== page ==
Video reports from the Mekong Delta on the growing impacts of climate change braking up families and communities as income is sought elsewhere.
The physical nibbling away of the Mekong Delta’s edges by advancing erosion is producing unwanted social and economic ripples reaching Ho Chi Minh City and beyond.
Elderly people in the Mekong Delta have had a difficult life, but some are now facing even greater hardships as their land washes away.
Young women are pursuing husbands abroad, betting on economic security over love, while leaving young men to struggle to find partners among the women who remain.
Will dropping a 41-km concrete wall into the sea actually help or will it perpetuate the city’s legacy of failed land-use policies and infrastructure miss-management?
Experts warn such a barrier will do little to address major factors contributing to HCMC’s inundation, and far more attention should be paid to non-technical strategies.
At the edge of a forest on the northern plains of Cambodia, an indigenous community is building its own security system.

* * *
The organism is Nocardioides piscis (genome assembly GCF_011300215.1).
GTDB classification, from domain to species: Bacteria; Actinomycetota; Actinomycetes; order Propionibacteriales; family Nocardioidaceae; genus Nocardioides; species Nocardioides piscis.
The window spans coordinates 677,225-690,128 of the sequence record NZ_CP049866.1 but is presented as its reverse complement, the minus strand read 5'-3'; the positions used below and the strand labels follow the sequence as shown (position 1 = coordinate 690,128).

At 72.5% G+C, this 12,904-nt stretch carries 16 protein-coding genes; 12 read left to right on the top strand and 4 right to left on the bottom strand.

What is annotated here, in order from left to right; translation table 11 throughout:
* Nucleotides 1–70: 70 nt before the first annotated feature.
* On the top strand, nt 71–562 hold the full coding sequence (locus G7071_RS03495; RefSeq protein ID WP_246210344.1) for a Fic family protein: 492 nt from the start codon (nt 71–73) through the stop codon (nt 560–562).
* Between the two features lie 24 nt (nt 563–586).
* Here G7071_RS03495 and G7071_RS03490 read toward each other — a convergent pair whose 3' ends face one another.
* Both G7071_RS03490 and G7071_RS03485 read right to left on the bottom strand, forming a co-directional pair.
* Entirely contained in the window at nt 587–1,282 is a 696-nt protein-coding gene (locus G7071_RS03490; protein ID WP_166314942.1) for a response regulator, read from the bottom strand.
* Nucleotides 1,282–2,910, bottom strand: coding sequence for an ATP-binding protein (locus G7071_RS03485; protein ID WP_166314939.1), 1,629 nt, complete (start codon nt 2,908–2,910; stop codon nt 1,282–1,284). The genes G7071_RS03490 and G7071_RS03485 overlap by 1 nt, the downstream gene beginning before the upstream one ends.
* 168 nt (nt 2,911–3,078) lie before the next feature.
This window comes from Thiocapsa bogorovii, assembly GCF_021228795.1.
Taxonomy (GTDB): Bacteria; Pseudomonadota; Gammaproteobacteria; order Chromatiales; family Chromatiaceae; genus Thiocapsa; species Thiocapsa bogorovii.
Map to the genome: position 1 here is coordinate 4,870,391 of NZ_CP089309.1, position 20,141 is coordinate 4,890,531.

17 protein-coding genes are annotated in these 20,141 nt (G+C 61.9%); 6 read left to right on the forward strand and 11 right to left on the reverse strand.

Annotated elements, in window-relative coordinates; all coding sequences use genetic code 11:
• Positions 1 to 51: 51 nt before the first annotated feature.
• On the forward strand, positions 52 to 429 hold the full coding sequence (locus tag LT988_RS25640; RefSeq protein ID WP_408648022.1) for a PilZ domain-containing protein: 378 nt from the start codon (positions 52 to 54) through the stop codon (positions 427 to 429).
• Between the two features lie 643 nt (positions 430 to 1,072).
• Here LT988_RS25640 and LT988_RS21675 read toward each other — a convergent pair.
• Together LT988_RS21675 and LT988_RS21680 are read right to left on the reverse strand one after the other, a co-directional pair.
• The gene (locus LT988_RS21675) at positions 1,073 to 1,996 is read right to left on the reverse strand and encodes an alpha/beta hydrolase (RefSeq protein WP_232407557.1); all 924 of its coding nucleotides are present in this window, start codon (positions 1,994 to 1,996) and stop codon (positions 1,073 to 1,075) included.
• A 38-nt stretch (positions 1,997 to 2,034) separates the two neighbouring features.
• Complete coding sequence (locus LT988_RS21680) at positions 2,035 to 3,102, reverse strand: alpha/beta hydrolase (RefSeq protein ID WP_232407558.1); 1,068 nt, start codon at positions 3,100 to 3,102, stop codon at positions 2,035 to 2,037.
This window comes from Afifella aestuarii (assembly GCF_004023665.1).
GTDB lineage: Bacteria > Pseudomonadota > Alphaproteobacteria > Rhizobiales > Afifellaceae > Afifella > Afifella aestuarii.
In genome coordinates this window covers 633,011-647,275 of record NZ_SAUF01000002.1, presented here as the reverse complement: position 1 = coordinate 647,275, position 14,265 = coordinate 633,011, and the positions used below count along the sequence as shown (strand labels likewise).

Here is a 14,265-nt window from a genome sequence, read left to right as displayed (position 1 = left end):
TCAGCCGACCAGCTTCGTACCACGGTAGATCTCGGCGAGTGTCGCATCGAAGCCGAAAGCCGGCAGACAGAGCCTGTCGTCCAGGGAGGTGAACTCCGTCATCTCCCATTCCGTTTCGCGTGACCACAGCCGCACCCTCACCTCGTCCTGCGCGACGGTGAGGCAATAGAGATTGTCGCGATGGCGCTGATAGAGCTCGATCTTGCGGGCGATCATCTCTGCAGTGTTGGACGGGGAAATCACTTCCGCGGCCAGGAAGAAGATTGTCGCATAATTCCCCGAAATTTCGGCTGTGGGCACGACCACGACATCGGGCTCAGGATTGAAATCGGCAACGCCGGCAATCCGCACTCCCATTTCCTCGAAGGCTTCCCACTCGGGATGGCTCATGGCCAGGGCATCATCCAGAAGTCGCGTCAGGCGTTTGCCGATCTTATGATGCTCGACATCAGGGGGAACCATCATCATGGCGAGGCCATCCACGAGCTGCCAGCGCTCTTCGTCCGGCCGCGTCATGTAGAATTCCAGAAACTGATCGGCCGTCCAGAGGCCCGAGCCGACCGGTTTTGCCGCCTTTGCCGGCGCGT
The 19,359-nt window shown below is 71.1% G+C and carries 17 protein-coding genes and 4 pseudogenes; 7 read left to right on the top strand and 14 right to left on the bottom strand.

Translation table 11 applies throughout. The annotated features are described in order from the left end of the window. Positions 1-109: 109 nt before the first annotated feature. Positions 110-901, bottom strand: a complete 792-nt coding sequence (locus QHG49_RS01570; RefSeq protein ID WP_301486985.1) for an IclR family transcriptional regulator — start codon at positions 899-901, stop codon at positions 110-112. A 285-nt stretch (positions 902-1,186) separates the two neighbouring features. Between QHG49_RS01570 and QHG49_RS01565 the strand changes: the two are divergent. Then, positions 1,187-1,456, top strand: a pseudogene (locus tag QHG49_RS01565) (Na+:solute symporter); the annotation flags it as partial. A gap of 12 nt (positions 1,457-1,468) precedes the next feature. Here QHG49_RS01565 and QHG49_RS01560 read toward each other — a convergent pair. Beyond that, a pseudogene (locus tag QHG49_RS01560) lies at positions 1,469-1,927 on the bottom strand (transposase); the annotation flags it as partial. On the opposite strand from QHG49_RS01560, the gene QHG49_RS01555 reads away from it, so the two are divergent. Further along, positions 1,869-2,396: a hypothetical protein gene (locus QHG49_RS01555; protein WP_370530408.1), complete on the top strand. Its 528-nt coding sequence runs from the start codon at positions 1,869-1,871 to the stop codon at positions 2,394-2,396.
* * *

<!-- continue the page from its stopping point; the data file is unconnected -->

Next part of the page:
As the IPCC readies its Special Report Global Warming at 1.5 °C, world leading scientists warn forest protection is paramount. How will the Mekong Region respond? Ask China.
Cambodia’s dominant political network has infiltrated down to the local level through a hydraulic control paradigm, unwittingly aided and abetted by international development assistance.
Vietnam’s Mekong Delta is one of the world’s most at-risk areas from the effects of climate change, posing challenges both for its environment and population in years to come. Photos credit: Luke Duggleby
Despite knowing the damage she was causing, Nguyen Thi Vang still walks through the coral reef in the Tam Hai sea to collect seaweed for her daily meals. “When I walk, I heard its broken sound and I feel painful,” said Nguyen.